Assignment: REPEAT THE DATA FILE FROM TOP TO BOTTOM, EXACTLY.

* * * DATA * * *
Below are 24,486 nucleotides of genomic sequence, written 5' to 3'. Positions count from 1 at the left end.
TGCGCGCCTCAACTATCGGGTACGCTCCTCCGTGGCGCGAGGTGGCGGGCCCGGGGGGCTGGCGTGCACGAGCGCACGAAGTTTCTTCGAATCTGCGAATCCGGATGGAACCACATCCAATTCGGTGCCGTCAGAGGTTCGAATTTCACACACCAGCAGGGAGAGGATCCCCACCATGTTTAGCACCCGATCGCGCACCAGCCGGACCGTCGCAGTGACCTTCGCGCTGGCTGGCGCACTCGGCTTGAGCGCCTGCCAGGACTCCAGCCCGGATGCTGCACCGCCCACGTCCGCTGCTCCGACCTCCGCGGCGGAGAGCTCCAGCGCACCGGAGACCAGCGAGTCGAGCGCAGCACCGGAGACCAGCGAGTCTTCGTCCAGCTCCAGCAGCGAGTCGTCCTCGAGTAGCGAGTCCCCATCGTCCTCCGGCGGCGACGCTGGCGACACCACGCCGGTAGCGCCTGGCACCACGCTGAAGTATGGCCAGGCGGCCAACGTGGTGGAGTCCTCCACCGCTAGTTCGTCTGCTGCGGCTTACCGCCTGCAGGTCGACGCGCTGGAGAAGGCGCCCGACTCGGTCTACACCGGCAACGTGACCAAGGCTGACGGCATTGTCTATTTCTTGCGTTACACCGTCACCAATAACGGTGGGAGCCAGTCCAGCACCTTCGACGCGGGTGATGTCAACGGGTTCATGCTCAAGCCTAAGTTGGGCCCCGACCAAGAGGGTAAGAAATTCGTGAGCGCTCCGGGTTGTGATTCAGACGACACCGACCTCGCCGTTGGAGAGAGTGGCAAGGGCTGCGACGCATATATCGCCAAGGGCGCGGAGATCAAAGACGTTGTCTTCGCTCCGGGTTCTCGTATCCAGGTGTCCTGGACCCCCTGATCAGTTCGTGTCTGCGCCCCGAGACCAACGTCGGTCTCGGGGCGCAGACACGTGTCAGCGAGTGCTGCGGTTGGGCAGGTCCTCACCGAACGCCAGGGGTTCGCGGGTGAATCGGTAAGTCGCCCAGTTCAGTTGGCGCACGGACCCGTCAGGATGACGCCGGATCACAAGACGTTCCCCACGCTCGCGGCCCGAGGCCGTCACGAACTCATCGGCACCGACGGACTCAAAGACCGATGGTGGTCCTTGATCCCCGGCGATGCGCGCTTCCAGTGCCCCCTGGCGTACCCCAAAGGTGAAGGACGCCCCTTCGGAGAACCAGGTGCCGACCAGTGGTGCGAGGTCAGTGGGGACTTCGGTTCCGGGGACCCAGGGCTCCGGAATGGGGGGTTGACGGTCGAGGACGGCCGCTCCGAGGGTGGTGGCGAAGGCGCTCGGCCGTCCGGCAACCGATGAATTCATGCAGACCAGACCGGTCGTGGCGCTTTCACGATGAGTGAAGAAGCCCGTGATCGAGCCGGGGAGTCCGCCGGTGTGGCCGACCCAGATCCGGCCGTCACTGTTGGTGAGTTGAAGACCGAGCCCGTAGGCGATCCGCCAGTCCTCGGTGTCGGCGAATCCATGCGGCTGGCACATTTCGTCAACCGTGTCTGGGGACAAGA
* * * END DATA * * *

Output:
Below are 24,486 nucleotides of genomic sequence, written 5' to 3'. Positions count from 1 at the left end.
TGCGCGCCTCAACTATCGGGTACGCTCCTCCGTGGCGCGAGGTGGCGGGCCCGGGGGGCTGGCGTGCACGAGCGCACGAAGTTTCTTCGAATCTGCGAATCCGGATGGAACCACATCCAATTCGGTGCCGTCAGAGGTTCGAATTTCACACACCAGCAGGGAGAGGATCCCCACCATGTTTAGCACCCGATCGCGCACCAGCCGGACCGTCGCAGTGACCTTCGCGCTGGCTGGCGCACTCGGCTTGAGCGCCTGCCAGGACTCCAGCCCGGATGCTGCACCGCCCACGTCCGCTGCTCCGACCTCCGCGGCGGAGAGCTCCAGCGCACCGGAGACCAGCGAGTCGAGCGCAGCACCGGAGACCAGCGAGTCTTCGTCCAGCTCCAGCAGCGAGTCGTCCTCGAGTAGCGAGTCCCCATCGTCCTCCGGCGGCGACGCTGGCGACACCACGCCGGTAGCGCCTGGCACCACGCTGAAGTATGGCCAGGCGGCCAACGTGGTGGAGTCCTCCACCGCTAGTTCGTCTGCTGCGGCTTACCGCCTGCAGGTCGACGCGCTGGAGAAGGCGCCCGACTCGGTCTACACCGGCAACGTGACCAAGGCTGACGGCATTGTCTATTTCTTGCGTTACACCGTCACCAATAACGGTGGGAGCCAGTCCAGCACCTTCGACGCGGGTGATGTCAACGGGTTCATGCTCAAGCCTAAGTTGGGCCCCGACCAAGAGGGTAAGAAATTCGTGAGCGCTCCGGGTTGTGATTCAGACGACACCGACCTCGCCGTTGGAGAGAGTGGCAAGGGCTGCGACGCATATATCGCCAAGGGCGCGGAGATCAAAGACGTTGTCTTCGCTCCGGGTTCTCGTATCCAGGTGTCCTGGACCCCCTGATCAGTTCGTGTCTGCGCCCCGAGACCAACGTCGGTCTCGGGGCGCAGACACGTGTCAGCGAGTGCTGCGGTTGGGCAGGTCCTCACCGAACGCCAGGGGTTCGCGGGTGAATCGGTAAGTCGCCCAGTTCAGTTGGCGCACGGACCCGTCAGGATGACGCCGGATCACAAGACGTTCCCCACGCTCGCGGCCCGAGGCCGTCACGAACTCATCGGCACCGACGGACTCAAAGACCGATGGTGGTCCTTGATCCCCGGCGATGCGCGCTTCCAGTGCCCCCTGGCGTACCCCAAAGGTGAAGGACGCCCCTTCGGAGAACCAGGTGCCGACCAGTGGTGCGAGGTCAGTGGGGACTTCGGTTCCGGGGACCCAGGGCTCCGGAATGGGGGGTTGACGGTCGAGGACGGCCGCTCCGAGGGTGGTGGCGAAGGCGCTCGGCCGTCCGGCAACCGATGAATTCATGCAGACCAGACCGGTCGTGGCGCTTTCACGATGAGTGAAGAAGCCCGTGATCGAGCCGGGGAGTCCGCCGGTGTGGCCGACCCAGATCCGGCCGTCACTGTTGGTGAGTTGAAGACCGAGCCCGTAGGCGATCCGCCAGTCCTCGGTGTCGGCGAATCCATGCGGCTGGCACATTTCGTCAACCGTGTCTGGGGACAAGA